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  • Famine in Somalia: Competing Imperatives, Collective Failures, 2011–12 by Daniel Maxwell, Nisar Majid
  • Angel R. Ackerman
Maxwell, Daniel and Nisar Majid. Famine in Somalia: Competing Imperatives, Collective Failures, 2011–12. Oxford: Oxford University Press, 2016.

For more than thirty years, Somalia has presented a sea of challenges to governments and agencies in the West. The instability of the government, extreme geographical and climate issues, involvement with piracy, proximity to conflicts in the Middle East, potential as a liaison to terrorist groups, and even the complex network of kin and clan relationships create an environment that complicates efforts of humanitarian and government agencies when crises develop in the region. Famine affects the Horn of Africa frequently. Daniel Maxwell and Nisar Majid provide a comprehensive analysis of the 2011–12 famine. They not only examine the literature and statistics on nutrition, rainfall, livestock, food availability, and farming practices, but they also present interviews with Somalis, the complications of delivering aid to Al-Shabaab controlled areas, and the successes and failures of traditional Western and Islamic relief efforts.

Because much of the industrialized world considers Al-Shabaab a terrorist organization, this opened the possibility that aid workers and organizations could be persecuted for assisting the Somali people. Al-Shabaab also placed restrictions on who and what could enter Somalia: outlawing, for example, any food labeled from the World Food Program. Since many aid agencies had left Somalia (and the remaining ones were expelled), operations often originated in Kenya, which left workers and volunteers with little idea what was actually happening on the ground in famine-affected regions. The famine of 2011–12 was most likely caused by two consecutive failed rainy seasons, but the fiasco of relief efforts and the time it took to correct that failure exacerbated the disaster.

In addition, Al-Shabaab changed the tax system in regions under their control, which placed greater burdens on farmers. Farmers turned to cash crops like sesame instead of traditional crops like sorghum. In a drought, sesame cannot survive. Families stockpile sorghum reserves specifically because when [End Page 119] the rains fail the crop can feed livestock and people. Sesame and other cash crops offer no such security. Farmers had also invested in cattle, rather than camels and goats, and the lack of rain depleted available grazing lands. Families would use their monetary savings to buy food to keep their cattle alive.

Once relief agencies could bypass concerns about Al-Shabaab intercepting their deliveries and the possibility that their own governments would persecute them for aiding terrorists, the immediacy of the need made simple distribution of food inadequate. Many people had lost children, cattle, and all their savings. Those people who had the strongest and most international kin network fared best. If the family went to a refugee/feeding camp, one person could stay behind with the remaining livestock. If a family had an overseas relative, money from that relative could buy food.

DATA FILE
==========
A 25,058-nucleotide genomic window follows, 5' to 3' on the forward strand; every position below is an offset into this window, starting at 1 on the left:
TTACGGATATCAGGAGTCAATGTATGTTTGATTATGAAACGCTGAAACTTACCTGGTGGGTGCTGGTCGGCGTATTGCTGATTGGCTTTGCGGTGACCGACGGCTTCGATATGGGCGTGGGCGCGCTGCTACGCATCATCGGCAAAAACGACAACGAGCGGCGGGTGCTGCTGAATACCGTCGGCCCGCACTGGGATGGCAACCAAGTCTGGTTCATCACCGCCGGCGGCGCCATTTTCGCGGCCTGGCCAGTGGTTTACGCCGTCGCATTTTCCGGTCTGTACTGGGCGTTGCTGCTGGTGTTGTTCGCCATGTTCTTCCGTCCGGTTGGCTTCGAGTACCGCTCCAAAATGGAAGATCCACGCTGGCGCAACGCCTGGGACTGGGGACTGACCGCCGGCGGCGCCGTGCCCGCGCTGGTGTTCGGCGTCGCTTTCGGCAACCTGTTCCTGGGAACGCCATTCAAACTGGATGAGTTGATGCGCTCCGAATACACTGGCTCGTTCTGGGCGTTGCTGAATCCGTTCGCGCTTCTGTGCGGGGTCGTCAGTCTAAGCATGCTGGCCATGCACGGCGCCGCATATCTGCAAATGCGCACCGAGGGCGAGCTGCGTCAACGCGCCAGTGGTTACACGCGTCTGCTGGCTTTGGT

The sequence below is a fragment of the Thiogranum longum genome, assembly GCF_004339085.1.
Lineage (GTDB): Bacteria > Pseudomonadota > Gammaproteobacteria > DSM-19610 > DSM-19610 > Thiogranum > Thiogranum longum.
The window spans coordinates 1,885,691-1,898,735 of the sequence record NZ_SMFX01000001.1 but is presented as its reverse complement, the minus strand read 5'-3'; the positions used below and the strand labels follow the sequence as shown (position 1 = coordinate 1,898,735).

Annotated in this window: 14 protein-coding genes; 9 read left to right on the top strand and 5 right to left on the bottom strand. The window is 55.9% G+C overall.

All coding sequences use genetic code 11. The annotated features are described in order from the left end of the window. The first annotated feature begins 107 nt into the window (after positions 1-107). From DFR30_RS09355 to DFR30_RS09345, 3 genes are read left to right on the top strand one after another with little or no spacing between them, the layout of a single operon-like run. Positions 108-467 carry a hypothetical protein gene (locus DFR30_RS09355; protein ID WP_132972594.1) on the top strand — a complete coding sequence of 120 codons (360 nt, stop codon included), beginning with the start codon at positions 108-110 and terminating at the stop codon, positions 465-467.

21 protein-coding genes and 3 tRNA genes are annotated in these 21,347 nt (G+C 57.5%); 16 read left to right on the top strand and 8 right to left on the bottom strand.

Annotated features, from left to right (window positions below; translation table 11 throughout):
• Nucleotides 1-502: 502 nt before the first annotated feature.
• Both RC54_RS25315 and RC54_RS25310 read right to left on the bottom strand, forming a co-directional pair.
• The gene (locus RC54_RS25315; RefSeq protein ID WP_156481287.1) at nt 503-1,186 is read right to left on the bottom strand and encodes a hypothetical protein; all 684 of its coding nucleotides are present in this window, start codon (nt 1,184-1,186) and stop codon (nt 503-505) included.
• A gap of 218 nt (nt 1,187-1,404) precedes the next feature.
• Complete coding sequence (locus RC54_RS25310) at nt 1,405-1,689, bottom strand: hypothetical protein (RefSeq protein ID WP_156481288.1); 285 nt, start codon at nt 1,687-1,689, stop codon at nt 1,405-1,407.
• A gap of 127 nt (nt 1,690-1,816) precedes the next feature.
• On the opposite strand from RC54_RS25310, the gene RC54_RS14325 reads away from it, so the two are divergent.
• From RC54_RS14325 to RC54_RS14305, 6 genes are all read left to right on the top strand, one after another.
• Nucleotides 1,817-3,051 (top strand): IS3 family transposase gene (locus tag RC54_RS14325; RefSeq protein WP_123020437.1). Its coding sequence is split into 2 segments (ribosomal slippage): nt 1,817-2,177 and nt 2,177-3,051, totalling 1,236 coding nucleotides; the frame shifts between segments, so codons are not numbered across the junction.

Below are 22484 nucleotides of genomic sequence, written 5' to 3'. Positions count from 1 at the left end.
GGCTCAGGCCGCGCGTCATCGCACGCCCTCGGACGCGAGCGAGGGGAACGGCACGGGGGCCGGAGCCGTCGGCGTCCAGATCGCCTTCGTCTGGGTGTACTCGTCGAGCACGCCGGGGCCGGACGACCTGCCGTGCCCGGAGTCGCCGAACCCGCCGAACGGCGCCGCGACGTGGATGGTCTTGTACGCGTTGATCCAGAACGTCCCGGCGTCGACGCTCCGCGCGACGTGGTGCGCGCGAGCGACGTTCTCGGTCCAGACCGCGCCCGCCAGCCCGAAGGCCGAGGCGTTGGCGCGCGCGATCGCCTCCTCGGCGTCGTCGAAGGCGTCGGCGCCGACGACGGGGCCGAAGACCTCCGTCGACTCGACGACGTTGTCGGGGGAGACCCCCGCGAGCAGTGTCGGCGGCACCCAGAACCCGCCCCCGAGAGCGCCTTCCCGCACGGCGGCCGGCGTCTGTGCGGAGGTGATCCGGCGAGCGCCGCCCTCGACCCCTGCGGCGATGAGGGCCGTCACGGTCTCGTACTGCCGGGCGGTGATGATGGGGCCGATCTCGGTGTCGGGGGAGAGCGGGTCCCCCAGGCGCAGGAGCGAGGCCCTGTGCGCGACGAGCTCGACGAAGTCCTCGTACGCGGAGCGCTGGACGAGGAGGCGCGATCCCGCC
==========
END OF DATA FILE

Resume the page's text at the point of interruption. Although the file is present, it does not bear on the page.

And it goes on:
UNICEF was one of the first aid agencies to propose a cash voucher program. Much of the international community had two concerns about the distribution of money: would it get to the right people and would the influx of money and demand for food inflate prices even more? The distribution of cash to Somali families utilized telephone transfers, a popular method of monetary exchange that bypasses the need to enter Al-Shabaab territory and controls who receives the funds. The international price of food dropped about the same time the transfer program hit the ground so this absorbed the shock of any increased demand.

These are merely the highlights of problems and solutions discussed by Maxwell and Majid. Maxwell, professor of nutrition and humanitarian studies at Tufts University, and Majid, a researcher and consultant on food security, both have significant experience with food security on the Horn of Africa. Both worked with agencies in the region: Maxwell with CARE International and Majid with Save the Children. Their book uses a variety of research methods and analyses to look at what happened and they propose ideas for improvement in the future. They offer statistics. They have read the literature. They have interviewed Somalis and relief agency workers from both...


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pp. 119-120
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